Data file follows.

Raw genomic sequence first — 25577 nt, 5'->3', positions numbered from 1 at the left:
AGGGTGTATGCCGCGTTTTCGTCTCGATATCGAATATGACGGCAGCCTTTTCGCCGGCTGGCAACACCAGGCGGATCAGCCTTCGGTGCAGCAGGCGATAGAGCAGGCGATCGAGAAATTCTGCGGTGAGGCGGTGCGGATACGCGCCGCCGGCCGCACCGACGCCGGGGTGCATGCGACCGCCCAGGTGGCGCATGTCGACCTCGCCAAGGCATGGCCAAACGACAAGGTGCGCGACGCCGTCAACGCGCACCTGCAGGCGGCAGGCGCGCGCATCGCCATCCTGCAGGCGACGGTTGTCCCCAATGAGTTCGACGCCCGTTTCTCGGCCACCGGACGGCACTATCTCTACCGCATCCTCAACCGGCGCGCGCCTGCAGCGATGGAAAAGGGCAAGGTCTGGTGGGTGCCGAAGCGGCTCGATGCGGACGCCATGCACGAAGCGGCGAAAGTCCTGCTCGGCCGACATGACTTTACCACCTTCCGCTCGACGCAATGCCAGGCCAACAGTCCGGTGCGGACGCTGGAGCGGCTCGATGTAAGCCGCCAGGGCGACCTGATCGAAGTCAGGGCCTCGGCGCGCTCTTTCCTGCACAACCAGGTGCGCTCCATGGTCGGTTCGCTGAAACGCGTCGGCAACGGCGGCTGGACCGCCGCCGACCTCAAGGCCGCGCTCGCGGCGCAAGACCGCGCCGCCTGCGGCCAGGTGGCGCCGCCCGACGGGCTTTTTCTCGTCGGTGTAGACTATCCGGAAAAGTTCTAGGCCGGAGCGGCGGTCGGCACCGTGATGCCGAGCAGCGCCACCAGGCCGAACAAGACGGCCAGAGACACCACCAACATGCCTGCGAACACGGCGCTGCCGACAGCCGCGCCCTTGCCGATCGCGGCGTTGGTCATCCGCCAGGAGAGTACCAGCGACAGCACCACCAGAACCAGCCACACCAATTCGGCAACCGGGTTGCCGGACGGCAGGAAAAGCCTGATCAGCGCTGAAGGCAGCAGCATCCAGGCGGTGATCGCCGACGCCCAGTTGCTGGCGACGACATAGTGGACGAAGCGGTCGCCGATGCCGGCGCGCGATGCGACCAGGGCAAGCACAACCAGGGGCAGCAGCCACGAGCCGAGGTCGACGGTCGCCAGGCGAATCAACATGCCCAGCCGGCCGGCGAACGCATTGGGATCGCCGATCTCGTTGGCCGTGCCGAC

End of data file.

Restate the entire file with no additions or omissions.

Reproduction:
Raw genomic sequence first — 25577 nt, 5'->3', positions numbered from 1 at the left:
AGGGTGTATGCCGCGTTTTCGTCTCGATATCGAATATGACGGCAGCCTTTTCGCCGGCTGGCAACACCAGGCGGATCAGCCTTCGGTGCAGCAGGCGATAGAGCAGGCGATCGAGAAATTCTGCGGTGAGGCGGTGCGGATACGCGCCGCCGGCCGCACCGACGCCGGGGTGCATGCGACCGCCCAGGTGGCGCATGTCGACCTCGCCAAGGCATGGCCAAACGACAAGGTGCGCGACGCCGTCAACGCGCACCTGCAGGCGGCAGGCGCGCGCATCGCCATCCTGCAGGCGACGGTTGTCCCCAATGAGTTCGACGCCCGTTTCTCGGCCACCGGACGGCACTATCTCTACCGCATCCTCAACCGGCGCGCGCCTGCAGCGATGGAAAAGGGCAAGGTCTGGTGGGTGCCGAAGCGGCTCGATGCGGACGCCATGCACGAAGCGGCGAAAGTCCTGCTCGGCCGACATGACTTTACCACCTTCCGCTCGACGCAATGCCAGGCCAACAGTCCGGTGCGGACGCTGGAGCGGCTCGATGTAAGCCGCCAGGGCGACCTGATCGAAGTCAGGGCCTCGGCGCGCTCTTTCCTGCACAACCAGGTGCGCTCCATGGTCGGTTCGCTGAAACGCGTCGGCAACGGCGGCTGGACCGCCGCCGACCTCAAGGCCGCGCTCGCGGCGCAAGACCGCGCCGCCTGCGGCCAGGTGGCGCCGCCCGACGGGCTTTTTCTCGTCGGTGTAGACTATCCGGAAAAGTTCTAGGCCGGAGCGGCGGTCGGCACCGTGATGCCGAGCAGCGCCACCAGGCCGAACAAGACGGCCAGAGACACCACCAACATGCCTGCGAACACGGCGCTGCCGACAGCCGCGCCCTTGCCGATCGCGGCGTTGGTCATCCGCCAGGAGAGTACCAGCGACAGCACCACCAGAACCAGCCACACCAATTCGGCAACCGGGTTGCCGGACGGCAGGAAAAGCCTGATCAGCGCTGAAGGCAGCAGCATCCAGGCGGTGATCGCCGACGCCCAGTTGCTGGCGACGACATAGTGGACGAAGCGGTCGCCGATGCCGGCGCGCGATGCGACCAGGGCAAGCACAACCAGGGGCAGCAGCCACGAGCCGAGGTCGACGGTCGCCAGGCGAATCAACATGCCCAGCCGGCCGGCGAACGCATTGGGATCGCCGATCTCGTTGGCCGTGCCGAC